Presentation on theme: "Nonclassical Antifolate Compounds as Dihydrofolate Reductase Inhibitors: Synthesis and Biological Evaluation المركبات المضادة للفولات غير التقليديه كمثبطات."— Presentation transcript:
Nonclassical Antifolate Compounds as Dihydrofolate Reductase Inhibitors: Synthesis and Biological Evaluation المركبات المضادة للفولات غير التقليديه كمثبطات لثنائي هيدروالفولات المختزل : التشييد والتقييم الحيوي
Dihydrofolate Reductase (DHFR) DHFR is an enzyme which play an important role in human physiology. Blocking of its enzymatic activity is a key element in treatment of many diseases; including cancer, AIDS related infections, bacterial, and parasitic infections. 1-2 Many useful drugs have been developed to date, however, issue of toxicity, and drug resistance make it imperative that new inhibitors of DHFR be designed that have increased selectivity and lower toxicity. 1.Masur, H.; Kaplan, J.E.; Holmes, K.K. Guidelines for preventing opportunistic infections among HIV- infected persons. Ann. Intern. Med. 2002, 137, Sparano, J.; Sara, C. Infection prophylaxis and antiretroviral therapy in patients with HIV infection and malignancy. Curr. Opin. Oncol. 1996, 8, 392 399.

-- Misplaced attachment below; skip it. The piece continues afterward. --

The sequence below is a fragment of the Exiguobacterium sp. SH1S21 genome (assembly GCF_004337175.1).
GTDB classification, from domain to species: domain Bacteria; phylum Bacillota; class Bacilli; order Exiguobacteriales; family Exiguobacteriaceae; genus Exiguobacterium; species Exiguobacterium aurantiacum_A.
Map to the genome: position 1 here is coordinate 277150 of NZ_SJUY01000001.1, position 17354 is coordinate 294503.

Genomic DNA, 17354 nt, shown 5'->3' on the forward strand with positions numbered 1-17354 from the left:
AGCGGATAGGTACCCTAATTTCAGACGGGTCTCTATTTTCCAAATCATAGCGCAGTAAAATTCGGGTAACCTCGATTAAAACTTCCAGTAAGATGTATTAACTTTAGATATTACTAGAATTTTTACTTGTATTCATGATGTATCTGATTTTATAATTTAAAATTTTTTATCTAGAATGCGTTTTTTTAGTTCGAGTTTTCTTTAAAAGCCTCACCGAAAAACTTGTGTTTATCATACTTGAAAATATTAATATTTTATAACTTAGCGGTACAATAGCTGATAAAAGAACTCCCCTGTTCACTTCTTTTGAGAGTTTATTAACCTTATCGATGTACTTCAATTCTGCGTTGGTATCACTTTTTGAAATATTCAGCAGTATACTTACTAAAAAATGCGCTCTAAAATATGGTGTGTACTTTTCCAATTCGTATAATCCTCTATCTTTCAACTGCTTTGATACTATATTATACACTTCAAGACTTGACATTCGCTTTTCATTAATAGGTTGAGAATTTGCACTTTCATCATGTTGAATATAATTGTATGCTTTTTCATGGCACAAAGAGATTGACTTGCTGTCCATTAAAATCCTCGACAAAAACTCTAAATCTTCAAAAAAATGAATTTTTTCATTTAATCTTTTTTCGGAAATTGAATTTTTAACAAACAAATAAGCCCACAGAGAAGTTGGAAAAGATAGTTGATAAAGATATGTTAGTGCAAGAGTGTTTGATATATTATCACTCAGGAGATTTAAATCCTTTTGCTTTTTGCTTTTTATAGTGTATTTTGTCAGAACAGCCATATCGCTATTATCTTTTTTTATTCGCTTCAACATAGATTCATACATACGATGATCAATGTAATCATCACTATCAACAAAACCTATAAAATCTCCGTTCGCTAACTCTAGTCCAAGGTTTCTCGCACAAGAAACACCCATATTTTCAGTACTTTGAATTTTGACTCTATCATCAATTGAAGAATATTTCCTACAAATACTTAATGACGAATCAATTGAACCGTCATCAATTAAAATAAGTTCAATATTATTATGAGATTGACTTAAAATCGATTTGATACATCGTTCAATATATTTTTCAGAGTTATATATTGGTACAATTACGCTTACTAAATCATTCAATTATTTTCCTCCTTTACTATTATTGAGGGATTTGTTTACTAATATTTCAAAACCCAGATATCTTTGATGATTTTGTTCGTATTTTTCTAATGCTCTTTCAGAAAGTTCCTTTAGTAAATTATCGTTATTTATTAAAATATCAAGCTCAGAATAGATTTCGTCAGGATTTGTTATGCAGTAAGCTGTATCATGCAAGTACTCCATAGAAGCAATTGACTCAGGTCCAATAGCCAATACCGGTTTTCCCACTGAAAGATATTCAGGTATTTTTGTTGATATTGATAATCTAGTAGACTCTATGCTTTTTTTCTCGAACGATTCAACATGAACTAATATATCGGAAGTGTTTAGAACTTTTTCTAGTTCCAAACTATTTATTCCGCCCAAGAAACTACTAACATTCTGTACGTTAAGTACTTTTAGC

Figure 2: Sites of action of antifolates. The Folate Pathway ▲ ▲
Inhibitors of Dihydrofolate Reductase
Quinazolines such as raltitrexed (7) and thymitaq (8) are used for treatment of advanced colorectal cancer. 1,2 Analogues of (arylthio)quinazolines (9) are known DHFR inhibitors used as antimalarial agents. 3 1.Bavetsias, V.; Jackman, A.L.; Marriott, J.H.; Kimbell, R.; Gibson, W.; Boyle, F.T.; Bisset; G.M. Folate-based inhibitors of thymidylate synthase. J. Med. Chem. 1997, 40, 1495 Bavetsias, V.; Marriott, J.H.; Melin, C.; Kimbell, R.; Matusiak, Z.S.; Boyle, F.T.; Jackman, A.L. Design and synthesis of cyclopenta[g]quinazoline-based antifolate as inhibitors of thymidylate synthase and potential antitumor agents. J. Med. Chem. 2000, 43, Werbel, L.M.; Degnan, M.J. Synthesis and antimalarial and antitumor effects of 2-amino-4-(hydrazino and hydroxyamino)-6-[(aryl)thio]quinazolines. J. Med. Chem. 1987, 30, 2151 2154.